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There is some luck, no doubt. Your friends are right. Making the car run straight is critical. I'm not one of the big experts, but we've finished in the top 3 (different kids) 4 out of 7 times.. Of course, we've also failed to get out of the first round in other years, as our pack is very competitive.
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A rock will go down a slope with not too much persuasion. I would think that your wheels are the problem.
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I have story about last years pinewood derby.....
My 8 year old son bought the kit, and I totally forgot about. He wakes me up at 8am on a saturday morning, saying "Dad, the derby is today, we forgot to make my car"... great, we have to be there at 11am.
Most of my tools are over at a house I am rehabbing, about 30 minutes away. Just going over there would take up at least an hour. So I see what I have on hand. I have a cordless drill, a hammer, some nuts, washers and bolts, a jig saw and a dremel tool, and some old red door paint and some brown spray paint in the shed.
My son says Yugioh uses red and brown colors, and he has some yugioh stickers. Ok, that solves that. I go ahead and draw a rough futuristic car shape on the block of wood and cut it out with the jig saw, sand it down and shape it further with the dremel tool and a sanding wheel.
Of course I have no scale at the house capable of measuring the weight of the car in oz, so I have to devise someway to easily change the weight, so I drill in hole in the "back window" and screw in a bolt with about 10 washers on it.
I paint the car red with the door paint, and then do a faded two tone with the brown spray paint. Boy was it ugly, but my kid thought it was pretty cool. I had my son stand there with a hair dryer on it until it was dry (enough) and he added his stickers, then I attached the wheels.
We get there just in time, I proceed to weight in the car, it's weigh overweight, easy enough, brought a wrench with me and removed some washers. After getting the weight just right, I used some graphite on the wheels.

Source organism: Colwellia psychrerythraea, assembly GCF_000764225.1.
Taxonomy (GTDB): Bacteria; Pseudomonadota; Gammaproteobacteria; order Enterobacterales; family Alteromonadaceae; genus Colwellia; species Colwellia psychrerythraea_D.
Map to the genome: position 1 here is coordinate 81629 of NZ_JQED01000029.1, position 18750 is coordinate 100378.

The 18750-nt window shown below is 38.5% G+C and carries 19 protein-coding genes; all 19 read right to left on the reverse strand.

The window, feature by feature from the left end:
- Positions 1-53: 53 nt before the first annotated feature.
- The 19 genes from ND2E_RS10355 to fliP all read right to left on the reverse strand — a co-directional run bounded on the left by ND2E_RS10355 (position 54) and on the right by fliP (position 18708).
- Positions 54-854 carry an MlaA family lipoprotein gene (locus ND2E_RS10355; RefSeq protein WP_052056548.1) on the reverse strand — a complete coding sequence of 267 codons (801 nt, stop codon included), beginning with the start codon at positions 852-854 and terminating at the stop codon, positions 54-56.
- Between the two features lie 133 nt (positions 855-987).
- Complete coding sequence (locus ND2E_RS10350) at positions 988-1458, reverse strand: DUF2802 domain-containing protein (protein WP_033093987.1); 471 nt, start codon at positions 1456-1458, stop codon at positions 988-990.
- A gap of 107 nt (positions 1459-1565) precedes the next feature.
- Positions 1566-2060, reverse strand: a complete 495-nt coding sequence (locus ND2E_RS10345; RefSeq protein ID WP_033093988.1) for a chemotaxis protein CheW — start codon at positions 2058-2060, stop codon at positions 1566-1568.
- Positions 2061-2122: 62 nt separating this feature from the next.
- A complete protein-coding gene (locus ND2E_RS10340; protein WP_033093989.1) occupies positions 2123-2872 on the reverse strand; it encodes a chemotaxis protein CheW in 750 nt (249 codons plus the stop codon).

There were about 70 cars competing, my son won 1st place. I don't think I have ever seen him so happy. I was the hero for at least one day. :)
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So, are you saying it is mostly luck, or that you are incredibly good? I thought it was mostly luck, until someone won 2 years in a row.
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heh... I don't know, I like to think it's because I am incredibly good. :)
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Locutus wrote:

Luck has very little to do with it when there are several well-tuned cars in the race. Several times I've seen tounaments that lasted all day, with one car that crossed the finish line first every single time it ran. You can't attribute that sort of success to luck.
Having said that . . .every year Fate chooses to smile on some kid who had little or no help. He takes the nails out of the box and pounds them in with a hammer. The heavenly bodies all line up in the proper orientation, and his car does very well, but it still doesn't beat the ones with polished axles and turned wheels. The rest of those kids usually suffer a different fate. I've seen several cars that stopped before they got to the finish line.
I've held work days in my shop with my tools and assistance to try to help some of these boys be more competitive. But they aren't the ones who show up. None of the single mothers or non-technical dads bring their kids. It's the young dads who are sure they know how to build a fast car, they just need the tools to do it.
In the end, somebody has to be last in every competition. I didn't contribute the genes or the tutoring to allow my boy to be good at football, baseball, basketball or soccer. He certainly knows the agony of being last in those areas. But I can show him how to build a fast pinewood car.